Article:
Walter E. Williams

The recent U.S. Supreme Court ruling in Grutter vs. Bollinger permits colleges to award a "plus" to black, Hispanic and American Indian student applications for admission. As sure as night follows day, we can expect racial fraud. You can bet the rent money that the number of white students identifying themselves on their applications as black, Hispanic and American Indian is going to rise.

Take the Michigan Law School application. It requests, in part, that you choose "one race or ethnicity that you think best applies to you. Your decision to answer or not answer this question will not influence law school's decision on admission." Thus, the only proof required of membership in a preferred race is self-identification.

People lie about many things to gain an advantage, and they'll lie about their race, too. In 1990, there was a highly publicized case of racial lying. Two Malone brothers, who are white, took the Boston Fire Department test; they weren't hired because of low scores. Shortly thereafter, the Boston Fire Department was handed a consent decree mandating racial preferences. The Malones retook the test, this time identifying themselves as black. Their scores still weren't high enough to be hired as white, but they qualified under the lower standards for blacks and were hired. They worked for 10 years, until their lie was discovered during a promotion proceeding and they were fired.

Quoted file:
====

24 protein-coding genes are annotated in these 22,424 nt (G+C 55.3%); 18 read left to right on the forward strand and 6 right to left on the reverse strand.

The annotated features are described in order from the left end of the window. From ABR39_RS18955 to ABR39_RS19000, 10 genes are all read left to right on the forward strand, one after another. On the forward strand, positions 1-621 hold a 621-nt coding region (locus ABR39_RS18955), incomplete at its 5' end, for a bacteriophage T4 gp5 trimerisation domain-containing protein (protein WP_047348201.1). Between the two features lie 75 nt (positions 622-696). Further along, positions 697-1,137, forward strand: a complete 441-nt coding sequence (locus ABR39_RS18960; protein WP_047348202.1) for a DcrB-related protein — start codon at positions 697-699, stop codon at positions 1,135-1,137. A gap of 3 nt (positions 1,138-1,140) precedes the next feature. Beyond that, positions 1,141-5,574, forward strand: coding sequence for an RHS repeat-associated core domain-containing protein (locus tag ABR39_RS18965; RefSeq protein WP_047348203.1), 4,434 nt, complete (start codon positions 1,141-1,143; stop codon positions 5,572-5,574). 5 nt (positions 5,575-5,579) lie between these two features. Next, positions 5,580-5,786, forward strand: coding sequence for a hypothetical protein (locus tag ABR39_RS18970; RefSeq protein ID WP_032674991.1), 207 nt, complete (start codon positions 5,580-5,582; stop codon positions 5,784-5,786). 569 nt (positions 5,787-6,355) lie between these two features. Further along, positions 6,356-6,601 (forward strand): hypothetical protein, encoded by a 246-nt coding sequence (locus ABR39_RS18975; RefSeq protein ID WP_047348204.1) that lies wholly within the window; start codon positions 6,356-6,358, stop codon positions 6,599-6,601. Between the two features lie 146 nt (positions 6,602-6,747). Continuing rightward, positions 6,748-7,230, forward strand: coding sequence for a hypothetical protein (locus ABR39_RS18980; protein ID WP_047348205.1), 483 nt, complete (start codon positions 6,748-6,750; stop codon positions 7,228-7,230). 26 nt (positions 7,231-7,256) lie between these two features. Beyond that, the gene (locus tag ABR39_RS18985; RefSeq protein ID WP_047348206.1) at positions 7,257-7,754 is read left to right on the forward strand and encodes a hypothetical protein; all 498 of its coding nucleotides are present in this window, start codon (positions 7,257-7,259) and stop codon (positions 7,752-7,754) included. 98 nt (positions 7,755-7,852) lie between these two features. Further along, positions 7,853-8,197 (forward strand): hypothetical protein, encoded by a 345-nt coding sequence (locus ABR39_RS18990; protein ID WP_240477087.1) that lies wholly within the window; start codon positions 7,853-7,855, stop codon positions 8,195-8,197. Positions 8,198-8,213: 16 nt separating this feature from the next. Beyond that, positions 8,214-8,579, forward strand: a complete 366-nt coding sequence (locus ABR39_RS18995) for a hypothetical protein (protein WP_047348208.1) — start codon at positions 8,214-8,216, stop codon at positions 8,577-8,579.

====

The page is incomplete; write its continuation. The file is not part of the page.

When South Africa instituted its racial spoils system, it anticipated the possibility of racial fraud and enacted the Population Registration Act of 1950, which racially classified its entire population. The Act laid down race definitions so as to thwart people, mostly "Coloureds," from faking it.

For example, it defined a white person as one who "in appearance is obviously a white person who is generally not accepted as a colored person; or is generally accepted as a white person and is not in appearance obviously not a white person."

Despite careful attempts to define race, there were difficulties. A person charged with doing something prohibited to a native might claim he had some white blood. The Population Registration Act provided that a person aggrieved by a racial determination could appeal to a tribunal known as the Racial Classification Appeal Board. The act also provided that a third party could bring complaints as to a person's racial classification, but with strong penalties for frivolous objections to another's racial classification.

The Grutter vs. Bollinger decision might require that universities not only have affirmative action, diversity and multiculturalism offices, but racial classification offices as well, with genealogical and DNA capacity.


Walter E. Williams

Dr. Williams serves on the faculty of George Mason University as John M. Olin Distinguished Professor of Economics and is the author of 'Race and Economics: How Much Can Be Blamed on Discrimination?' and 'Up from the Projects: An Autobiography.'
 
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